Canine Cough: A misunderstood dog disease called “canine cough” today causes one of the public relations problems for boarding kennels. Tracheobronchitis, or often improperly referred to as “kennel cough”. As a dog owner you should be aware of some of the facts about this disease.
What is “canine cough”? Infectious tracheobronchitis is a highly contagious upper-respiratory disease, which is spread by an airborne virus. The incubation period of the disease is roughly 3 to 7 days. The main symptom is a gagging cough, sometimes accompanied by sneezing and nasal discharge, which can last anywhere from a few days to several weeks. Although this coughing is very annoying, it does not usually develop into anything more serious. However, just as with the common cold, it can lower the dog’s resistance to other disease making him susceptible to secondary infections, and so he must be observed closely to avoid complications.
How is it cured? Just as in the case of the common cold, tracheobronchitis is not “cured” but must run its course. Many times antibiotics will be prescribed to prevent secondary infection, and sometimes cough suppressants will be prescribed to reduce excessive coughing, but these medications do not attack the disease itself.
Does tracheobronchitis occur only in kennels? No. Since these viruses can be present anywhere, and can travel for considerable distances through the air, they can affect any dog… even one which never leaves it own back yard. But tracheobronchitis is more likely to occur when the concentration of dogs is greater such as at dog shows, kennels, veterinarian offices and hospitals, as well as pet shops. Dogs can also be exposed while running lose or while being walked near other dogs.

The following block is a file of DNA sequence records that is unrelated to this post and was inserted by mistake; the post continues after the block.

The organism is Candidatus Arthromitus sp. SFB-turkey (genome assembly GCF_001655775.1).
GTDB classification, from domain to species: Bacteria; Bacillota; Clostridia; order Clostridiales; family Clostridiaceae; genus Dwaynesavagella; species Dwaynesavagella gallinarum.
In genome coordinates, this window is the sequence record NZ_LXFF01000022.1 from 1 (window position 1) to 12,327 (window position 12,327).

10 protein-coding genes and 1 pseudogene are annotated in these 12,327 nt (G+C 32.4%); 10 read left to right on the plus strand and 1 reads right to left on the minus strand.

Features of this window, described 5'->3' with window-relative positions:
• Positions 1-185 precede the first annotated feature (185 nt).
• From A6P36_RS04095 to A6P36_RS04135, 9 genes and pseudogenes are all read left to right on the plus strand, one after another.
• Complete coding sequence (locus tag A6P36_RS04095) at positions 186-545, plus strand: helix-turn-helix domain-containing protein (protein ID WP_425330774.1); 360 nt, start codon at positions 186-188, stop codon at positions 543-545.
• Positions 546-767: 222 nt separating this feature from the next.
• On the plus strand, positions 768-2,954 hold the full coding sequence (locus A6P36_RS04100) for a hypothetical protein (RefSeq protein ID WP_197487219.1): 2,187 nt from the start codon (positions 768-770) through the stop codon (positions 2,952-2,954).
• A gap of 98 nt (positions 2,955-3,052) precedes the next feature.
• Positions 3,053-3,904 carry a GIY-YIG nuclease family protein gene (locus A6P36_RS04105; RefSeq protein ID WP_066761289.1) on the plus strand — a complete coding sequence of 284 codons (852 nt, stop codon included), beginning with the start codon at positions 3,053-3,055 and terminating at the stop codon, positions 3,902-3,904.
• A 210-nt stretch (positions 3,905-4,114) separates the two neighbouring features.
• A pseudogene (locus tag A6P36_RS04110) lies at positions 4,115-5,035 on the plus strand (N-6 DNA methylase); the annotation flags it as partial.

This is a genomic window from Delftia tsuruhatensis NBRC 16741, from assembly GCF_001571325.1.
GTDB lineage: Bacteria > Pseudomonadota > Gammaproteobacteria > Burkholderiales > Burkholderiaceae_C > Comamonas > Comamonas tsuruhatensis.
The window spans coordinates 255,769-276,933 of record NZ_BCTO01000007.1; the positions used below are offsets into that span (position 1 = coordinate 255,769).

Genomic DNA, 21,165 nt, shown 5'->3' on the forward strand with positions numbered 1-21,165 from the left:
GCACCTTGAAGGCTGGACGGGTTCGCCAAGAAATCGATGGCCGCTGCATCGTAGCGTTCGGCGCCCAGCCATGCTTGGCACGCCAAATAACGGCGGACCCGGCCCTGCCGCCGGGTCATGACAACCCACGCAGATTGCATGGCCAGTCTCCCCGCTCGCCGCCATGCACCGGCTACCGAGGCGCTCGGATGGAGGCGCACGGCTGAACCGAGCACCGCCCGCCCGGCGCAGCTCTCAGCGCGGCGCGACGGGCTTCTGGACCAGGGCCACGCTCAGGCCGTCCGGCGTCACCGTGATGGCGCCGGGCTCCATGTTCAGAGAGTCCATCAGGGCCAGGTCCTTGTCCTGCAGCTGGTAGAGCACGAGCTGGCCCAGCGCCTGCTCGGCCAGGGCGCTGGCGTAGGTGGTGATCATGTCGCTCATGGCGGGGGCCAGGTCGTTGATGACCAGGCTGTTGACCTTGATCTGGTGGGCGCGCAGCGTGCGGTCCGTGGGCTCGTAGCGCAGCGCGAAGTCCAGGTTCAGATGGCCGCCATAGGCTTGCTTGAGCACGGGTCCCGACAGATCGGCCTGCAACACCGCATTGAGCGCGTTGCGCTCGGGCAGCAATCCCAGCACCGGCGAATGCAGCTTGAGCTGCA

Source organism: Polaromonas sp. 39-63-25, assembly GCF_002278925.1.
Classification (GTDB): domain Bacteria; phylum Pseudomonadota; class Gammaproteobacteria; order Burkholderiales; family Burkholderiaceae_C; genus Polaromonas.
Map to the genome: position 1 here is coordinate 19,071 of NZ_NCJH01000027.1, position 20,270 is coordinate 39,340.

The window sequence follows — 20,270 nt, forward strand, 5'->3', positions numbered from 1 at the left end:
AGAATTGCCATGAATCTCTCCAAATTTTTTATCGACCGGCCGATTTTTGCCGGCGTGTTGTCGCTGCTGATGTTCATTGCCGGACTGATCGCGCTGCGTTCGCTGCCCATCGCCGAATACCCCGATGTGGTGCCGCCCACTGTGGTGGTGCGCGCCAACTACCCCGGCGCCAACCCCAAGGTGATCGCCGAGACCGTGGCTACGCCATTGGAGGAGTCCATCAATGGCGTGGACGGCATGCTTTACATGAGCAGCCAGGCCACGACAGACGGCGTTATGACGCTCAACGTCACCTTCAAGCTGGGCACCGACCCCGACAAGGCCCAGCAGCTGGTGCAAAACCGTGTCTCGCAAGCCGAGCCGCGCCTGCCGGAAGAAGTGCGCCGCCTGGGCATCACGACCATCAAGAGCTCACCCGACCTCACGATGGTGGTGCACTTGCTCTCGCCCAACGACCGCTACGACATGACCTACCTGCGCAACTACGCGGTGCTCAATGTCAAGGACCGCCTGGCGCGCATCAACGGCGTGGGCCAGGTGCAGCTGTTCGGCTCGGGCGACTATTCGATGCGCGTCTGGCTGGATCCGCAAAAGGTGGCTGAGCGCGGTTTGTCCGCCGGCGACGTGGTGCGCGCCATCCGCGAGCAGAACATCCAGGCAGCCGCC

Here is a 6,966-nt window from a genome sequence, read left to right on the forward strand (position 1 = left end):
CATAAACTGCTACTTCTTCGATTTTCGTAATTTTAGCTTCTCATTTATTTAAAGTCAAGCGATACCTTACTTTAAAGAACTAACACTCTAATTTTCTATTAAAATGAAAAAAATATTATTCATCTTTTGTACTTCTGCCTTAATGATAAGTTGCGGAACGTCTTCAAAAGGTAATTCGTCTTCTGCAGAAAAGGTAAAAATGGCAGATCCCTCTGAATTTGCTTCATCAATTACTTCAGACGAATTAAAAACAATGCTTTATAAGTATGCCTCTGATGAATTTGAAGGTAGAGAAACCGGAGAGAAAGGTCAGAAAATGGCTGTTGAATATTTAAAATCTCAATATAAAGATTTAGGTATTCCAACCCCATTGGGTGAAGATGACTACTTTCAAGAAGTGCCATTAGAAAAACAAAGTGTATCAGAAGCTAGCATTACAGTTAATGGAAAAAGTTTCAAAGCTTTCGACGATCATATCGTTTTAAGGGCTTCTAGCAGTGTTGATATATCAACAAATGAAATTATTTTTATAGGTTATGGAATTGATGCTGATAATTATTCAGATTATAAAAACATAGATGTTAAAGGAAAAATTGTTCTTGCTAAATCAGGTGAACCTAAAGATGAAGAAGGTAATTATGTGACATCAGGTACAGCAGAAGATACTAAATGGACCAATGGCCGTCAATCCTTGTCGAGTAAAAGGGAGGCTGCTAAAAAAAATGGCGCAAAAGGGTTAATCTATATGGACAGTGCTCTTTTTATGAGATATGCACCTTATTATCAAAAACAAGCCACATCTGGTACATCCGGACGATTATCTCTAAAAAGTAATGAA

But aren’t the chances of catching it greater when a dog is in a kennel? Yes… because in a kennel a dog encounters two conditions which do not exist at home… proximity to a number of potentially contagious dogs, and the stress and excitement of a less familiar environment, which can result in lowered resistance to disease (these same factors explain why children are more likely to catch the flu in school rather than at home). But the more frequently a dog boards at a kennel the greater are the chances that he will acquire an immunity to the disease. Even during a widespread outbreak, only a fairly small percentage of exposed dogs are affected.
Are these viruses a constant problem? No. Tracheobronchitis, like the flu is often seasonal and it also tends to be epidemic. When veterinarians begin to see cases, they normally come from every kennel in town, as well as from individual dog owners whose dogs were not kenneled at all. When the outbreak is over, they might not see another case for months.
Can my dog be vaccinated to protect him against tracheobronchitis? Yes! Vaccines against parainfluenza and adenovirus type 2 (in combination with other vaccines) are routinely used as part of an adult dog’s yearly check up. Puppies are usually vaccinated for these in combination with distemper, hepatitis and parvovirus in a series of immunizations. It is important to note that the vaccines that re used to prevent this viral disease are made from one strain of over 100 different strains of the virus and therefore are not as effective against some strains as others. Intra-nasal vaccines are also available.